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Bread for the World and Bread for the World Institute are committed to your right to privacy. To better protect your privacy, we have developed this notice explaining our practices and policies regarding the information collected and used on our website.
If you have any questions concerning privacy and confidentiality, please contact Member Services at 1-800-822-7323.
Bread for the World uses industry-standard security software and systems. Credit card information and transactions are secured by Digicert. When you are on a secure donation page, you will see a closed lock symbol in your browser window, usually in the lower-right corner
You will also notice that the domain name (located in your web browser's address bar) begins with "https" on all Bread for the World web pages. Your information is encrypted for your security. If you have questions regarding the security of your credit card donation, contact Member Services at 1-800-822-7323.
Bread for the World asks for your email address on our subscription, donation, and advocacy action pages. This allows us to provide you with email communications and to acknowledge receipt of donations received on our website. Bread for the World does not sell, rent, or lend the email addresses of our subscribers or website visitors.
You may opt out of our email communications at any time by clicking on the unsubscribe link located at the bottom of all our email communications. You may also call us at 1-800-822-7323 or email Member Services to be removed.
Bread for the World asks for other personal information (including name and physical address) on our subscription, donation, and advocacy action pages. This information is used to fulfill subscription requests and to acknowledge receipt of donations received on our website. When you become a member of Bread for the World, make a donation, or take action, your name and address are placed on our postal mailing list for occasional mail updates. If you prefer not to receive postal mail from Bread for the World, you may call us at 1-800-822-7323 or email Member Services to be removed.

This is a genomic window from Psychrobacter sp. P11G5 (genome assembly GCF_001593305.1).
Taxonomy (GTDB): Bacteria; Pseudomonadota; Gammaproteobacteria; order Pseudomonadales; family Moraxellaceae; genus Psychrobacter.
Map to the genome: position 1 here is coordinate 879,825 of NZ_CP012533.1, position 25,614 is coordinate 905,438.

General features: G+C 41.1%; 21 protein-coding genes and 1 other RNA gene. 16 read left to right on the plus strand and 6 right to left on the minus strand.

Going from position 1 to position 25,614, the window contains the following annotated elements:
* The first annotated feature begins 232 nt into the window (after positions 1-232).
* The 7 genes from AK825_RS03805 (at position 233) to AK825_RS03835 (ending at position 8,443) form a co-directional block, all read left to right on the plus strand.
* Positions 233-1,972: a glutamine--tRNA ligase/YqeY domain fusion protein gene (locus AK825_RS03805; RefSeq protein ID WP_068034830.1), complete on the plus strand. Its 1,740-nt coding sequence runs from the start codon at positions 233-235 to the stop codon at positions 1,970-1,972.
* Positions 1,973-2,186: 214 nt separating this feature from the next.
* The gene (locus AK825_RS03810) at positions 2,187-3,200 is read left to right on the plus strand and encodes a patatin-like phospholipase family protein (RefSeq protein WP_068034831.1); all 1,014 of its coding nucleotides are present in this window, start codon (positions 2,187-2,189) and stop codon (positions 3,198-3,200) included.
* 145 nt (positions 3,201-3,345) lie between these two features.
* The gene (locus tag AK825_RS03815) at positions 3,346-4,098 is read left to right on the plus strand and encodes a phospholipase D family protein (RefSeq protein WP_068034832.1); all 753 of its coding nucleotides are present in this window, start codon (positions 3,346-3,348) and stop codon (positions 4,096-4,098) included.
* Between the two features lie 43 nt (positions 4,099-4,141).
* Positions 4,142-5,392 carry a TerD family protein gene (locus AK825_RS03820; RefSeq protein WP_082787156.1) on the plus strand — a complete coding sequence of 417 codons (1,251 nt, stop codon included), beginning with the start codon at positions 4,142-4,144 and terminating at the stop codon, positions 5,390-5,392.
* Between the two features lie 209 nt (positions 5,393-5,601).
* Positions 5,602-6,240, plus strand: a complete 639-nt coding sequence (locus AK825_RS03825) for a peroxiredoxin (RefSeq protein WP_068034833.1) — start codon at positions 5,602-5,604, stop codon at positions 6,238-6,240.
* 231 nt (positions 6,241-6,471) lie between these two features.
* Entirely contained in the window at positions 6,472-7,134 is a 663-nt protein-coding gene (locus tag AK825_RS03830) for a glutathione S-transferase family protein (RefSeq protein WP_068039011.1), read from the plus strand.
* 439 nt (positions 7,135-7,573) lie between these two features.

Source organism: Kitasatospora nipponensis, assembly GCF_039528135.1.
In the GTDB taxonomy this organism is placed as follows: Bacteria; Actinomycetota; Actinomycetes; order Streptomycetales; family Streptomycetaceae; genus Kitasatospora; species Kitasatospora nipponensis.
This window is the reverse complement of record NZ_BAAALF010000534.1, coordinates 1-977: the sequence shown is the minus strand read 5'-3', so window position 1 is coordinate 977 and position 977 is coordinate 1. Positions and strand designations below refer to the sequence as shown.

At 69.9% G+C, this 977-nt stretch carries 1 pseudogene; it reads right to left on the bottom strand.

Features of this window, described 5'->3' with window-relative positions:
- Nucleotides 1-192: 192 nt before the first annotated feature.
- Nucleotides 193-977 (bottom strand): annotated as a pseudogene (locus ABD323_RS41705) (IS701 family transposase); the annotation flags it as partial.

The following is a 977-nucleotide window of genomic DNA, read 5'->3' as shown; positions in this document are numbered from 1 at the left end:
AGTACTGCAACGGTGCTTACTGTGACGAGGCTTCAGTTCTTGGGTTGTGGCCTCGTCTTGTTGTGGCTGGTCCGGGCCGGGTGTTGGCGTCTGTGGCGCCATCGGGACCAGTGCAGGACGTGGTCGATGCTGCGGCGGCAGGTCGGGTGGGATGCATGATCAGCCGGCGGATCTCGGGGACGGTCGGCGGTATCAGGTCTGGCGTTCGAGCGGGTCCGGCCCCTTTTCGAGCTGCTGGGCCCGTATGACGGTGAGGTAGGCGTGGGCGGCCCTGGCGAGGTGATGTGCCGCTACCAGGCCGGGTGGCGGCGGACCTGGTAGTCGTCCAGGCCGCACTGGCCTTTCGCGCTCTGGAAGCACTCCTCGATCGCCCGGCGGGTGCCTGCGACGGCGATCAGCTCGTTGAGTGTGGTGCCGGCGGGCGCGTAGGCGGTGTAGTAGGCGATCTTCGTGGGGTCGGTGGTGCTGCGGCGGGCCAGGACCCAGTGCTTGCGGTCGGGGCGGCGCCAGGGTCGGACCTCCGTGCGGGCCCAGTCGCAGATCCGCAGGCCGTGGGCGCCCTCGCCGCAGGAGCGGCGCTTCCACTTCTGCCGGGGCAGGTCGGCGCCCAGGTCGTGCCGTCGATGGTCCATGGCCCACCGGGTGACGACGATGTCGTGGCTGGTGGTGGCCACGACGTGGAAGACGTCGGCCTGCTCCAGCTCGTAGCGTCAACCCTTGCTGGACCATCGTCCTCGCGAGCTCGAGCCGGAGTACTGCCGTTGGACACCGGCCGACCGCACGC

Bread for the World occasionally exchanges its postal mailing list with select organizations whose activities might be of interest to our members. Those who contribute to Bread for the World or Bread for the World Institute receive a postal mailing within the first two weeks of their first gift that includes information on how to opt out from occasional postal list exchanges with other organizations. If you prefer that your name and address not be shared with other organizations, you may call us at 1-800-822-7323 or email Member Services to be removed.
If you need to review, or make changes or corrections to your personal information, please call 1-800-822-7323 or email Member Services. Thank you for supporting Bread for the World.
By Marlysa D. Gamblin and Kathleen King
The U.S. Department of Agriculture defines food insecurity as when a person or household does not have regular, reliable access to the foods needed for good health. Black, Indigenous, and Other People of Color (BIPOC) have historically had higher...
With the coronavirus now spreading in low-resource contexts and new waves of infection expected in the coming year, better nutrition for vulnerable people is more important than ever.
“As you therefore have received Christ Jesus the Lord, continue to live your lives in him, rooted and built up in him and established in faith.” These words from Colossians 2:6 remind us of the faith that is active in love for our neighbors.
The Bible on...
Dear Members of Congress,
As the president and Congress are preparing their plans for this year, almost 100 church leaders—from all the families of U.S. Christianity—are...
The Supplemental Nutrition Assistance Program (SNAP) is designed to respond to changes in need, making it well suited to respond to crises such as the COVID-19 pandemic.
Bread for the World and its partners are asking Congress to provide $200 million for global nutrition in the fiscal year 2020 budget.
In 2017, 11.8 percent of households in the U.S.—40 million people—were food-insecure, meaning that they were unsure at some point during the year about how they would provide for their next meal.